For the Love of Pomegranates

Painting by Kimmie Camarena ~ https://www.etsy.com/people/KimArt

The deeper that sorrow carves into your being the more joy you can contain ~ Kahlil

With this pain you are digging a path for yourself. ~ Rumi

 

For the Love of Pomegranates

Any good writer knows the key to any good plot line is the birth-death-rebirth cycle or the hero’s journey as Joseph Campbell, the great mythologist, termed it.  It is a theme that runs rampant in any good story line. 

The key here is always about the death and initiation cycle though. Without initiation there can be no rebirth.

It’s a story line I learned late in life.  I was always simply flopping about like a lost ping-pong ball. I was always longing simply for the birth part. I loved the birth part.  A new adventure, new city, new home but mention the death part and there would be vodka tonics, lots of cigarettes, too much wine and probably nachos (lots and lots of cheese).  All I had ever really understood about the death part was what I had learned from stories and fairy tales. Your destiny was awaiting you if you swept up all the soot, endured the rage of angry stepmothers and evil stepsisters.

Translation: You stoically keep going and moving (idle hands are idle minds) (stay in a job you hate, a toxic relationship or fill in the blank….) and if you endure enough misery and suffering then the magic will begin. Ritzy balls, midnight kisses and happily ever afterYet I was so always out of breath back then – up down, up down – (remember ping pong ball) I thought it was all about the outer world. 

It took me a long while to catch my breath and finally stand still long enough to realize that the happy ending storyline happens first in the inner world and then sometimes if we are really really lucky it is reflected in the outer world.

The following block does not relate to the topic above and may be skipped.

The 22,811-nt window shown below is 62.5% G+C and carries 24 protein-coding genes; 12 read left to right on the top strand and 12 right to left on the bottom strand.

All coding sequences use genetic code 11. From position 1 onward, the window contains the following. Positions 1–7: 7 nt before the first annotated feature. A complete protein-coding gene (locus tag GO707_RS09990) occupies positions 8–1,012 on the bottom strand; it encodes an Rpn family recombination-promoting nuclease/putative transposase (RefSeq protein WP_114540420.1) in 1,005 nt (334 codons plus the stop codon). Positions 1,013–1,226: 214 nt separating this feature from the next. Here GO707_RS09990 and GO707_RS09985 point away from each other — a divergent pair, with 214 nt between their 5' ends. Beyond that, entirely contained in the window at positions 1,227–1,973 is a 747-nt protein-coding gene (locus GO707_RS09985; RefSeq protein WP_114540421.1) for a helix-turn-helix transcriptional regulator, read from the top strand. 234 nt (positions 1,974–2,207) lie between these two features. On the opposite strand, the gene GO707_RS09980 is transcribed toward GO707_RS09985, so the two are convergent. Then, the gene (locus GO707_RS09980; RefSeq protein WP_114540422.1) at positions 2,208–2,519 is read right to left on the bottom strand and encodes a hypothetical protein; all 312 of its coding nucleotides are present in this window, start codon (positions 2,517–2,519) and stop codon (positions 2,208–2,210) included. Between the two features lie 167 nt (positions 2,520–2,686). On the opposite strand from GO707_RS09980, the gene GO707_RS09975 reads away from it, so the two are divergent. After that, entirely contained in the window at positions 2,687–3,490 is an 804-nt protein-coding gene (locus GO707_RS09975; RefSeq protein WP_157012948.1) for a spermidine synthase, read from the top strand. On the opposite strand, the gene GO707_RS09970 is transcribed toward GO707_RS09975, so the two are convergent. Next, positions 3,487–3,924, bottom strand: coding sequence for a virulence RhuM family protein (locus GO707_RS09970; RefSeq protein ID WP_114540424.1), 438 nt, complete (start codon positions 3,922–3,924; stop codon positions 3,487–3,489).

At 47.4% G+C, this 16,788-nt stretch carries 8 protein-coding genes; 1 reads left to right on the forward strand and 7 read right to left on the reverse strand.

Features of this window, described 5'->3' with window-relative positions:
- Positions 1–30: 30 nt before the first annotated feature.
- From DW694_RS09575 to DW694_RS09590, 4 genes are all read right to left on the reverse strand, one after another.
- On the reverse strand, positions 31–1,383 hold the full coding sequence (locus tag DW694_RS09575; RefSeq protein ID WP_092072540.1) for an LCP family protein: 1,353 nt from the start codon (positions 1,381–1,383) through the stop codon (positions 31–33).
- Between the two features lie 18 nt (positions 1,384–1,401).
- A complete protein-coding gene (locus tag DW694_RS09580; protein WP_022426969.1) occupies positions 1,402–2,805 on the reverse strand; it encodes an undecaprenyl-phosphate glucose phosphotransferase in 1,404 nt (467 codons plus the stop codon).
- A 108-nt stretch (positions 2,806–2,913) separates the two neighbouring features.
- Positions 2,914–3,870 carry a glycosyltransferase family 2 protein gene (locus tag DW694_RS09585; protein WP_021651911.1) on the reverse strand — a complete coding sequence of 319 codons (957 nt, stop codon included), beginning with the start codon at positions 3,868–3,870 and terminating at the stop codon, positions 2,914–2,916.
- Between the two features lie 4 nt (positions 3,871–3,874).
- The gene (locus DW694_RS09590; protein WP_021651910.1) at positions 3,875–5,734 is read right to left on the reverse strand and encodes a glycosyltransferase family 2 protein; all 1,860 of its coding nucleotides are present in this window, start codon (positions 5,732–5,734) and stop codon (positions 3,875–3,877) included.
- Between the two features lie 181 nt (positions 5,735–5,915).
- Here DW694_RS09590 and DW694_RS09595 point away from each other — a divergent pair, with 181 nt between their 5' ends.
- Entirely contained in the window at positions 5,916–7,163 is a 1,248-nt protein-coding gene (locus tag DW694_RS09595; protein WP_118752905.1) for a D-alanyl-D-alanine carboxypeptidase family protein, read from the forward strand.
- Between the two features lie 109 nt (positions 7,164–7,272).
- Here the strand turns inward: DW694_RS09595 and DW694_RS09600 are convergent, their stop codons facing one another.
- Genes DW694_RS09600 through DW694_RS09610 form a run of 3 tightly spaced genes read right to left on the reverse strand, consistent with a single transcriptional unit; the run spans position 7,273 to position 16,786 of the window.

A priest once told me that his favorite tarot card was the death card. (yes I used priest and tarot in the same sentence). He began to tell me his reasoning, but there was really no need the death card in any Tarot deck is all about, well okay you guessed it ~ death; but not always death in the heartbreaking way that we experience it when someone we love passes from this world to the next, but death as a loss of attachment to anything outside ourselves. 

A pulling away of our energy from let’s say a lost job, relationship, food, alcohol, anything that we have our energy focused on once removed feels like a tremendous loss; like a death. This loss is always potential initiation and if we play our tarot cards right it can lead to us to the storyline where there’s a wedding, big party and a happily ever after. 

When I was a ping-pong ball there was a lot of death, but not much initiation. Unlike Persephone I bit and fought refusing Hades rather overpowering invitation to join him in the underworld.  On the occasion when I was stolen and taken to the underworld, I only lingered close by – longing for pomegranates but refusing their sweetness.  Or on other occasions I would stay there enjoying the pomegranates, but refuse to come up for the 6 month hiatus; the time it would take for the flowers to bloom, the grass to grow and the valleys to swell with cool waters and lush green.  

Over pad thai a while ago reminiscing with an old friend about our 20s and 30s she sighed and said, “Wouldn’t it be great to be that young again and that unconscious?” After the laughing stopped I said, “No, not really.” But I understood what she meant.

That place where you believe anything is possible, where our wrong choices haven’t happened and where we believe we are worry-free only because we won’t stop and take a look at where we’ve landed. Where there is no surrendering to loss/ death but only a constant scurry to quickly replace whatever was lost so our bouncing along unconsciously can continue.

But ping-pong balls tend to roll into many unnecessary and messy situations. My hope back then was always a replacement kind of hope; something else to fill the dark space that began to grow larger when it felt like there was no hope.  The kind of hope that kept me from seeing the widening space as a invitation to drop, to let go, to go in search of gold.

Rebecca Solnit says, “False hope can be a Yes to deprivation, an acquiescence to a lie. Official hope can be the bullying that tells the marginalized to shut up because everything is fine or will be. In it’s dilute forms, false hope is not so far from despair, both can be paralyzing. But despair can also be liberation”. 

Despair, unlike false hope, can lead to initiation.  This initiation stuff is hard. Really really hard.  It’s hard to ever imagine that things will ever get better that the pain we are suffering through will ever end, that life will ever still turn out amazing.